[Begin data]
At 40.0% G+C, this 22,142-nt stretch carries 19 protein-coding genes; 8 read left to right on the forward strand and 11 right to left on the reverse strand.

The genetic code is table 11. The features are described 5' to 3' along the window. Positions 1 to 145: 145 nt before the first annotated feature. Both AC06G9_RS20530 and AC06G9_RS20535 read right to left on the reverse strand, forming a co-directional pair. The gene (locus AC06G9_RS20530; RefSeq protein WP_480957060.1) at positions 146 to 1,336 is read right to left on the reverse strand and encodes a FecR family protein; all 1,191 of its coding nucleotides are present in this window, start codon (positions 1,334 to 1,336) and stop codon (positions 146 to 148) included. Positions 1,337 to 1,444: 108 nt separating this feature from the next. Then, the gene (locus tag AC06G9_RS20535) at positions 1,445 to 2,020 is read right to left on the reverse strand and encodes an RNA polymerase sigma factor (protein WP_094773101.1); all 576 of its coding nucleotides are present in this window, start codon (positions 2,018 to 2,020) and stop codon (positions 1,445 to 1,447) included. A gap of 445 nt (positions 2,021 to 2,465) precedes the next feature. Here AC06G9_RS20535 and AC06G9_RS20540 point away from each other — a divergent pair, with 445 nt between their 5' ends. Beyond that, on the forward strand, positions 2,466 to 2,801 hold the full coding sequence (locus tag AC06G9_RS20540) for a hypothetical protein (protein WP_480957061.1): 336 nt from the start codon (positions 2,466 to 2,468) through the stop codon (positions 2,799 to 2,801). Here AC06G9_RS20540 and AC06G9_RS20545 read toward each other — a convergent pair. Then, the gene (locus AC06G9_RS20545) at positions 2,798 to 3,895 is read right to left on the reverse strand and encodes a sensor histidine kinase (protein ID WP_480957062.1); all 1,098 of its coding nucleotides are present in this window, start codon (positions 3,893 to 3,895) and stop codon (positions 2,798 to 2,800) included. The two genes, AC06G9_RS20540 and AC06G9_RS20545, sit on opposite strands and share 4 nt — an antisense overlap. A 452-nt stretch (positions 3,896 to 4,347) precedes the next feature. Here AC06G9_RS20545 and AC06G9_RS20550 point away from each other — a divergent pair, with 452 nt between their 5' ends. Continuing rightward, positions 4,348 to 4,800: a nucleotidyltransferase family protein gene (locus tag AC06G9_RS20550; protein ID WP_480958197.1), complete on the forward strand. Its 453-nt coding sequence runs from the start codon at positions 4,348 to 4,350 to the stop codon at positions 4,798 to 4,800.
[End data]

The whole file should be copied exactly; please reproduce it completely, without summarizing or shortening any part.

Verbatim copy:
At 40.0% G+C, this 22,142-nt stretch carries 19 protein-coding genes; 8 read left to right on the forward strand and 11 right to left on the reverse strand.

The genetic code is table 11. The features are described 5' to 3' along the window. Positions 1 to 145: 145 nt before the first annotated feature. Both AC06G9_RS20530 and AC06G9_RS20535 read right to left on the reverse strand, forming a co-directional pair. The gene (locus AC06G9_RS20530; RefSeq protein WP_480957060.1) at positions 146 to 1,336 is read right to left on the reverse strand and encodes a FecR family protein; all 1,191 of its coding nucleotides are present in this window, start codon (positions 1,334 to 1,336) and stop codon (positions 146 to 148) included. Positions 1,337 to 1,444: 108 nt separating this feature from the next. Then, the gene (locus tag AC06G9_RS20535) at positions 1,445 to 2,020 is read right to left on the reverse strand and encodes an RNA polymerase sigma factor (protein WP_094773101.1); all 576 of its coding nucleotides are present in this window, start codon (positions 2,018 to 2,020) and stop codon (positions 1,445 to 1,447) included. A gap of 445 nt (positions 2,021 to 2,465) precedes the next feature. Here AC06G9_RS20535 and AC06G9_RS20540 point away from each other — a divergent pair, with 445 nt between their 5' ends. Beyond that, on the forward strand, positions 2,466 to 2,801 hold the full coding sequence (locus tag AC06G9_RS20540) for a hypothetical protein (protein WP_480957061.1): 336 nt from the start codon (positions 2,466 to 2,468) through the stop codon (positions 2,799 to 2,801). Here AC06G9_RS20540 and AC06G9_RS20545 read toward each other — a convergent pair. Then, the gene (locus AC06G9_RS20545) at positions 2,798 to 3,895 is read right to left on the reverse strand and encodes a sensor histidine kinase (protein ID WP_480957062.1); all 1,098 of its coding nucleotides are present in this window, start codon (positions 3,893 to 3,895) and stop codon (positions 2,798 to 2,800) included. The two genes, AC06G9_RS20540 and AC06G9_RS20545, sit on opposite strands and share 4 nt — an antisense overlap. A 452-nt stretch (positions 3,896 to 4,347) precedes the next feature. Here AC06G9_RS20545 and AC06G9_RS20550 point away from each other — a divergent pair, with 452 nt between their 5' ends. Continuing rightward, positions 4,348 to 4,800: a nucleotidyltransferase family protein gene (locus tag AC06G9_RS20550; protein ID WP_480958197.1), complete on the forward strand. Its 453-nt coding sequence runs from the start codon at positions 4,348 to 4,350 to the stop codon at positions 4,798 to 4,800.